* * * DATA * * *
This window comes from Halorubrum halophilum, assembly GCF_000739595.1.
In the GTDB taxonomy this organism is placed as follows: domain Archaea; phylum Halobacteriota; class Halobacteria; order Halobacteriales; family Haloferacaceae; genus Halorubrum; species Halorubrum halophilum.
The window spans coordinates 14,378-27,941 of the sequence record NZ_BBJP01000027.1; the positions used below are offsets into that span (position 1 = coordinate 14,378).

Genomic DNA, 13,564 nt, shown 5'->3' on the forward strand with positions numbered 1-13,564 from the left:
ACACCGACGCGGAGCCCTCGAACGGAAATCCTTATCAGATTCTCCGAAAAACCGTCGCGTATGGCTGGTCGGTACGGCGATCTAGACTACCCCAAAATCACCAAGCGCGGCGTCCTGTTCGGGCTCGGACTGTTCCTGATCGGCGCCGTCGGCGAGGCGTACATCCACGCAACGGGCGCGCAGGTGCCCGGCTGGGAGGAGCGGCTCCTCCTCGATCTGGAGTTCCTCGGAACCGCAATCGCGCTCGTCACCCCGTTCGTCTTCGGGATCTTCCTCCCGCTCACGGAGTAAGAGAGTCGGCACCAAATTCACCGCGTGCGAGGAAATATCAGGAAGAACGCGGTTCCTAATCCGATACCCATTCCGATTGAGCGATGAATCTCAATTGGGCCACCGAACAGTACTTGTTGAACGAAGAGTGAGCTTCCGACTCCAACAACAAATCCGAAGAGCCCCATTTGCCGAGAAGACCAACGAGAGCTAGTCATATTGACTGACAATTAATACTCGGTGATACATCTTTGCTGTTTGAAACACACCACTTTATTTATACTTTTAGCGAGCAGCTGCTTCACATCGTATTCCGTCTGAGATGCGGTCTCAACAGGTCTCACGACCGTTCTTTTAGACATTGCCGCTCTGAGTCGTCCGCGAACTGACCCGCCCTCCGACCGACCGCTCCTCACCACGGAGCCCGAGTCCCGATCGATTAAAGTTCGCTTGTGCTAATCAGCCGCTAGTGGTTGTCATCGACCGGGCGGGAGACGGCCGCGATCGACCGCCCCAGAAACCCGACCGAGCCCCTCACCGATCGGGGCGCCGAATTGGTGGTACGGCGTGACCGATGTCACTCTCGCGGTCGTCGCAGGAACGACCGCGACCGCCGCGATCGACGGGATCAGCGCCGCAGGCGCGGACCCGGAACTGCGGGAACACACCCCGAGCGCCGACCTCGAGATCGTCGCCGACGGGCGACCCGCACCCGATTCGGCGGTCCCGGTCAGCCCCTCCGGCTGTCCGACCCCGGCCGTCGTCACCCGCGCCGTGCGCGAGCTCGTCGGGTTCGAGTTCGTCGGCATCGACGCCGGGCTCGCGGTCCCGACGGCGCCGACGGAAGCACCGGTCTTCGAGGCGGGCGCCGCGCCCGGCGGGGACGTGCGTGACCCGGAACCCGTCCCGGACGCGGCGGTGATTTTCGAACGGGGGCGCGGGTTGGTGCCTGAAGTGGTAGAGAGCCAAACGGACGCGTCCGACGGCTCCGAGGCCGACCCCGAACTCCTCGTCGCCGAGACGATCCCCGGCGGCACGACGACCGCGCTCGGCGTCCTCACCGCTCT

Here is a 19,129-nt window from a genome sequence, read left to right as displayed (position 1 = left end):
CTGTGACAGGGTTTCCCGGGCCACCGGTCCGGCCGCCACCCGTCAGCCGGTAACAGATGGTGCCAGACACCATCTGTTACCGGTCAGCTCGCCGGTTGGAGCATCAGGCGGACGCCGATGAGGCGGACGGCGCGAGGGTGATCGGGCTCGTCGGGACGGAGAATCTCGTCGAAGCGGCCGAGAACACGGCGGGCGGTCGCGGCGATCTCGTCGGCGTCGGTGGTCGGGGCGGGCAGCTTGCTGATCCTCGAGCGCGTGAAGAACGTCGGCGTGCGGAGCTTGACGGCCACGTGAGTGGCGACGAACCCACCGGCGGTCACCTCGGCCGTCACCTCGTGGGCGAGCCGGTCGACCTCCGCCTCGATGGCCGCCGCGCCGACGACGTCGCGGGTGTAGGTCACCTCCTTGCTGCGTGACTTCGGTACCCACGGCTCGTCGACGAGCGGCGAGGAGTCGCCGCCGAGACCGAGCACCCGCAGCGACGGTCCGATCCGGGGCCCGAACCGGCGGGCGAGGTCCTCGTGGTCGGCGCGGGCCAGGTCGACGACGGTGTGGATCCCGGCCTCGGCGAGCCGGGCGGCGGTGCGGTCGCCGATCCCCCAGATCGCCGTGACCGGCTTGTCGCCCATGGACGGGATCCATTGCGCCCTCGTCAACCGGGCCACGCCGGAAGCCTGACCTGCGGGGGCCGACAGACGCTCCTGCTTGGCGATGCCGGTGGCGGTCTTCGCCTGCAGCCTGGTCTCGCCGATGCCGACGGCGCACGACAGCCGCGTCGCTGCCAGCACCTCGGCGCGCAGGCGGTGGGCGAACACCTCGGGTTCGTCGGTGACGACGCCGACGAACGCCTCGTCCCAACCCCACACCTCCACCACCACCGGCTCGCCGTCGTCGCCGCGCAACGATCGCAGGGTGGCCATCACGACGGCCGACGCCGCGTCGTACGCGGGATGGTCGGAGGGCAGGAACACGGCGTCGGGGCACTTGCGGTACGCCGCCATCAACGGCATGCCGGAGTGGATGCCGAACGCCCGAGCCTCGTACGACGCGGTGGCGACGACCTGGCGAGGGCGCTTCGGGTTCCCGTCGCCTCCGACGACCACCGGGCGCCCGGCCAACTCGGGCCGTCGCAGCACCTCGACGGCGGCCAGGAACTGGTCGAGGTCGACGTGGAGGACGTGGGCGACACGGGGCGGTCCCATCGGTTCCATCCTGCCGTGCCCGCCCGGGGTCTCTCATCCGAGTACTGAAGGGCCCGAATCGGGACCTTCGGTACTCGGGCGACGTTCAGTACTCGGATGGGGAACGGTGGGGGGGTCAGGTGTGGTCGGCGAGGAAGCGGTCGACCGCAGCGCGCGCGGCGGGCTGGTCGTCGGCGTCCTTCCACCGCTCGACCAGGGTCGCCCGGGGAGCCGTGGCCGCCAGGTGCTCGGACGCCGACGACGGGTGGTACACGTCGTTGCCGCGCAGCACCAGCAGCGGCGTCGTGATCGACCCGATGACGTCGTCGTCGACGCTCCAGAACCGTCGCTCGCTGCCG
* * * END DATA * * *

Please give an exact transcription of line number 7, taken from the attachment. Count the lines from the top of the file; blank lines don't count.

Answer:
CTGTGACAGGGTTTCCCGGGCCACCGGTCCGGCCGCCACCCGTCAGCCGGTAACAGATGGTGCCAGACACCATCTGTTACCGGTCAGCTCGCCGGTTGGAGCATCAGGCGGACGCCGATGAGGCGGACGGCGCGAGGGTGATCGGGCTCGTCGGGACGGAGAATCTCGTCGAAGCGGCCGAGAACACGGCGGGCGGTCGCGGCGATCTCGTCGGCGTCGGTGGTCGGGGCGGGCAGCTTGCTGATCCTCGAGCGCGTGAAGAACGTCGGCGTGCGGAGCTTGACGGCCACGTGAGTGGCGACGAACCCACCGGCGGTCACCTCGGCCGTCACCTCGTGGGCGAGCCGGTCGACCTCCGCCTCGATGGCCGCCGCGCCGACGACGTCGCGGGTGTAGGTCACCTCCTTGCTGCGTGACTTCGGTACCCACGGCTCGTCGACGAGCGGCGAGGAGTCGCCGCCGAGACCGAGCACCCGCAGCGACGGTCCGATCCGGGGCCCGAACCGGCGGGCGAGGTCCTCGTGGTCGGCGCGGGCCAGGTCGACGACGGTGTGGATCCCGGCCTCGGCGAGCCGGGCGGCGGTGCGGTCGCCGATCCCCCAGATCGCCGTGACCGGCTTGTCGCCCATGGACGGGATCCATTGCGCCCTCGTCAACCGGGCCACGCCGGAAGCCTGACCTGCGGGGGCCGACAGACGCTCCTGCTTGGCGATGCCGGTGGCGGTCTTCGCCTGCAGCCTGGTCTCGCCGATGCCGACGGCGCACGACAGCCGCGTCGCTGCCAGCACCTCGGCGCGCAGGCGGTGGGCGAACACCTCGGGTTCGTCGGTGACGACGCCGACGAACGCCTCGTCCCAACCCCACACCTCCACCACCACCGGCTCGCCGTCGTCGCCGCGCAACGATCGCAGGGTGGCCATCACGACGGCCGACGCCGCGTCGTACGCGGGATGGTCGGAGGGCAGGAACACGGCGTCGGGGCACTTGCGGTACGCCGCCATCAACGGCATGCCGGAGTGGATGCCGAACGCCCGAGCCTCGTACGACGCGGTGGCGACGACCTGGCGAGGGCGCTTCGGGTTCCCGTCGCCTCCGACGACCACCGGGCGCCCGGCCAACTCGGGCCGTCGCAGCACCTCGACGGCGGCCAGGAACTGGTCGAGGTCGACGTGGAGGACGTGGGCGACACGGGGCGGTCCCATCGGTTCCATCCTGCCGTGCCCGCCCGGGGTCTCTCATCCGAGTACTGAAGGGCCCGAATCGGGACCTTCGGTACTCGGGCGACGTTCAGTACTCGGATGGGGAACGGTGGGGGGGTCAGGTGTGGTCGGCGAGGAAGCGGTCGACCGCAGCGCGCGCGGCGGGCTGGTCGTCGGCGTCCTTCCACCGCTCGACCAGGGTCGCCCGGGGAGCCGTGGCCGCCAGGTGCTCGGACGCCGACGACGGGTGGTACACGTCGTTGCCGCGCAGCACCAGCAGCGGCGTCGTGATCGACCCGATGACGTCGTCGTCGACGCTCCAGAACCGTCGCTCGCTGCCG